Canada would be about $20, or about the value of the book. 

??? Did you go to a USPS office or a CONTRACT USPS office (they
often offer UPS and other options in addition to USPS)? If you went
to the latter document your treatment and write it up and send it to
the USPS in Washington DC so their contract is cancelled (or at least
they feel some heat) ASAP. Even if you went to the former write it up
and send it to the USPS HQ. I ship copies of my 1.3 pound book to
Canada frequently for under $5 Global Airmail Letter-post (see rate
chart http://pe.usps.gov/text/pub51/51tblb.html#_Toc498745161). (I
ship in a light weight plastic bubble envelope, you must use a large
wooden box???:slight_smile: You can use a Global Priority Mail shipping envelope
(see www.usps.com to order—and check all rates and available
countries) and it costs a mere $9.95 for up to 4 pounds as long as it
fits in the envelope. DO NOT use any insurance or other “cost
enhancers” AT ALL, they are not appropriate for a book.

James E. White
Inventor, Marketer, and Author of "Will It Sell?


#9

I ship quite a bit overseas. The biggest problam is, of course,
third world countries. Almost no one ships to Brazil. USPS is not
a good option. The best price I was able to find was UPS and that
ain’t cheap. FEDEX works fine for Bangkok.

Richard
Visit our online gallery:  www.rwwise.com
Review Richard Wise's new book:  www.secretsofthegemtrade.com

#10

I sent home a box of jewelery tools DHL from Bangkok to Alaska last
year, and the driver delivered the box to the wrong address with no
signature. it was found and returned eventually, with the “inspected
by US customs” tape intact, but with all of my tools dumped out of
their bags…dozens of tiny drill bits, dapping punches, burs,
polishing wheels, etc, all thrown back into the box with a seeming
intent to cause as much harm to the contents as possible without
actually breaking anything, except for my ten pairs of nice
chopsticks, which were neatly broken in half. perhaps they thought
i had drilled my chopsticks and filled them with raw fermented fish
paste? (a prohibited agricultural item) … so does anyone know
of a better way to ship INTO the US? is there any way to garantee US
customs won’t destroy your stuff?


#11

Hi all.

I hope you have been paid already.  If you ship an order to a 3rd
party overseas you are just asking to be screwed out of your
merchandise.  Forget about how you are going to ship and make sure
that you have payment in full up front.  Then figure it out. 

I think this is a wisely cautious statement, but a little too
strong. As I live in Singapore and have things - metals, gemstones,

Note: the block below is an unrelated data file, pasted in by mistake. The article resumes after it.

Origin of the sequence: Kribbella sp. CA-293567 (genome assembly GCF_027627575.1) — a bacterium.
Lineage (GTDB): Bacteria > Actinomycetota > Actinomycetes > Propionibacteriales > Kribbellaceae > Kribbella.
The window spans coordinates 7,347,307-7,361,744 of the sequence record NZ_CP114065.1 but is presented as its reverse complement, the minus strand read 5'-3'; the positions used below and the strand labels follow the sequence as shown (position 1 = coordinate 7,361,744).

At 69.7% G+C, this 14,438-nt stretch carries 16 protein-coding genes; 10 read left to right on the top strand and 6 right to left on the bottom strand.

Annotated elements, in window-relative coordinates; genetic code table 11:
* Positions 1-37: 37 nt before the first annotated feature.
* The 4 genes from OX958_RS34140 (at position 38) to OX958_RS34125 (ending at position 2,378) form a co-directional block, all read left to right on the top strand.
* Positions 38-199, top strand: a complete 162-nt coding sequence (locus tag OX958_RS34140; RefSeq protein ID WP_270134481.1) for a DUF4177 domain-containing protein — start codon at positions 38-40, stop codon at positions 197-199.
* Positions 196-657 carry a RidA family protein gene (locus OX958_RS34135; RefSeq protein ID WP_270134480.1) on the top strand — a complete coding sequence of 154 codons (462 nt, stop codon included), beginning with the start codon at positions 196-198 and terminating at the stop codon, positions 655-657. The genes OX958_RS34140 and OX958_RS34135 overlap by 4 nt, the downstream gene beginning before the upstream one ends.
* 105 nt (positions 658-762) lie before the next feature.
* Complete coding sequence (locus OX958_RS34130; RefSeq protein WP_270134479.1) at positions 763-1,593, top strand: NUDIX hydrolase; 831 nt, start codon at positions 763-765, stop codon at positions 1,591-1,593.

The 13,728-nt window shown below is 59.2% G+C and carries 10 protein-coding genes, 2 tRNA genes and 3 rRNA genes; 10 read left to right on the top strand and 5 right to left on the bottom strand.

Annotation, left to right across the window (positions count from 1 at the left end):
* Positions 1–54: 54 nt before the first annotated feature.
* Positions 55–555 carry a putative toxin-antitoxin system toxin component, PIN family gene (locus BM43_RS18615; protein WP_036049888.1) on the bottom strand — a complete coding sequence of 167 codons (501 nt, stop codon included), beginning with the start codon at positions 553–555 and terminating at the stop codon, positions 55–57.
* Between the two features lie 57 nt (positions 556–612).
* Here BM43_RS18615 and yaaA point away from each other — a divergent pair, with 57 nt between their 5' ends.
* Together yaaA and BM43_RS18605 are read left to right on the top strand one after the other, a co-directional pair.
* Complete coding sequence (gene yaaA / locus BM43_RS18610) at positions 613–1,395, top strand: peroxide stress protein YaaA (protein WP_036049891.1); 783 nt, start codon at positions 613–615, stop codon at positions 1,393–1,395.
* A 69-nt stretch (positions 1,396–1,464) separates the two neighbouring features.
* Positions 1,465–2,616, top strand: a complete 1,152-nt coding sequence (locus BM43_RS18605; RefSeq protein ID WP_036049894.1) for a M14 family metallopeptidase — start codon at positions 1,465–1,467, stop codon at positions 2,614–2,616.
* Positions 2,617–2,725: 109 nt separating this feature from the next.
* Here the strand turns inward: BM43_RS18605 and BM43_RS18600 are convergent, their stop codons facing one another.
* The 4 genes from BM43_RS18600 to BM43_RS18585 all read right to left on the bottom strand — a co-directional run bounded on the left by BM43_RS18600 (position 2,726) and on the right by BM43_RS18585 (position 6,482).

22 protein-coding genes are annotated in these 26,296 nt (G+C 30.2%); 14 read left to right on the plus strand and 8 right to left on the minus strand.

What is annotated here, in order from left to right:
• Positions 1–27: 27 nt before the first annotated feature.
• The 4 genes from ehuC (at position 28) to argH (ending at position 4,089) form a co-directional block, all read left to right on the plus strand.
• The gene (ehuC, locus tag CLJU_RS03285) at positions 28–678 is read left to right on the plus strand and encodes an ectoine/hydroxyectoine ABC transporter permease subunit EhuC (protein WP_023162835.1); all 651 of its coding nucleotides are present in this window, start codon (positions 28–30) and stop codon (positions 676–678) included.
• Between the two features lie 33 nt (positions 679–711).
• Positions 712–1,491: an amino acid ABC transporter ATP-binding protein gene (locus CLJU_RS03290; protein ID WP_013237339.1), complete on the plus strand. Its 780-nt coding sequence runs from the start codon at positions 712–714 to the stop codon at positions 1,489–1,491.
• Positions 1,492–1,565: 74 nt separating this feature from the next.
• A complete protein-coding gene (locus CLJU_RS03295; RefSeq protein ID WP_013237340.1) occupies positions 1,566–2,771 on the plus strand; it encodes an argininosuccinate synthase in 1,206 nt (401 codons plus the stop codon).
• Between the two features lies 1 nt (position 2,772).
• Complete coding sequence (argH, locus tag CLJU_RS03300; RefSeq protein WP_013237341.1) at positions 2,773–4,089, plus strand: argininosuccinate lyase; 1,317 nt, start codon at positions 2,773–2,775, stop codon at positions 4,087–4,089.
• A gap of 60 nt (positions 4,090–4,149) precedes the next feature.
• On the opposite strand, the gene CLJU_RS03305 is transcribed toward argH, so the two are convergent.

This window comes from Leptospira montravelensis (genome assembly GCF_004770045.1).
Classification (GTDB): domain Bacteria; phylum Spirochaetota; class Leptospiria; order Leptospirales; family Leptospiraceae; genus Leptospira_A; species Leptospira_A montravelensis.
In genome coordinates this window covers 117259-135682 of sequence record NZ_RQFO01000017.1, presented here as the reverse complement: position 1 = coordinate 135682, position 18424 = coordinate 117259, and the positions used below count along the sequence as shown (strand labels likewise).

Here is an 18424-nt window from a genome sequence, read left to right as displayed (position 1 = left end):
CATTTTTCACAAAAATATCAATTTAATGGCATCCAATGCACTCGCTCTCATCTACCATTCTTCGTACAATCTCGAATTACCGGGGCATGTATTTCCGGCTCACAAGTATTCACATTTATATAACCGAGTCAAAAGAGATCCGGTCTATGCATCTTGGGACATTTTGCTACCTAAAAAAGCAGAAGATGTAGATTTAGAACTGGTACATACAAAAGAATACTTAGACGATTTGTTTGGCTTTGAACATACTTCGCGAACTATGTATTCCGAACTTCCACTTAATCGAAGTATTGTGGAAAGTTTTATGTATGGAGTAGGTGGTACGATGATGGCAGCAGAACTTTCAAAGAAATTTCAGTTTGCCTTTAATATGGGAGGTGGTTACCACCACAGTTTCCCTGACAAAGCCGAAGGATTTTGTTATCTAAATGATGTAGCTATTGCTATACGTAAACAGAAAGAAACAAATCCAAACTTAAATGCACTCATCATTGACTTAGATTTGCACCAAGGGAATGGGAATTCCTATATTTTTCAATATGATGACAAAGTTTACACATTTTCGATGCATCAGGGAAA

textiles, etc (and just recently 250 silver cast pods from Daniel at
Racecar!) a global statement like this makes those of us who are
honest look bad.

I hear this all of the time from people in the ISGB (international
society of glass beadmakers) who simply refuse to ship their beads
outside the US because they are afraid of being screwed and are also
too lazy to fill out the paperwork. Frankly I have filled out my
share of US customs forms from the USPS when I happen to be "home"
and shipping things back to the US and it’s no big deal. So
commercial invoices take a few more minutes, but why limit your
potential clientele because of this?

If you do the due diligence up front with payment like being smart
about checking that billing addresses match, etc. or getting a
payment up front you shouldn’t have a problem. I say “shouldn’t” but
there will always be someone out there who will screw you if they
really really want to.

As for shipping, I can say that to Australia or SIngapore the USPS
is really reliable. DHL and Fedex are also good to this part of the
world. The only one that is spotty is UPS, but then again, they are
spotty just about everywhere.

Hope this helps.

Cheers-
Carree
Kismet Studios


#12

I have mailed by FedEx overseas several times (native american
jewelery and navajo rugs) but not for that high of an amount ( only
2500.00) without any problems. You have to be careful of the customs
laws in other countries. You can find out what items other countries
don’t allow to be imported from the USPS site
http://pe.usps.gov/text/imm/welcome.htm


#13
 I think this is a wisely cautious statement, but a little too
strong.

I think as you can see from the large response to this that my
statement was not too strong (note Hanuman’s own recent response to
the original poster’s statement that it looked legitimate). Anytime
a third party shipping address is given it is almost always a
guarantee that there is a scam of some sort involved. If you accept
credit card charges and ship to third party addresses (in or out of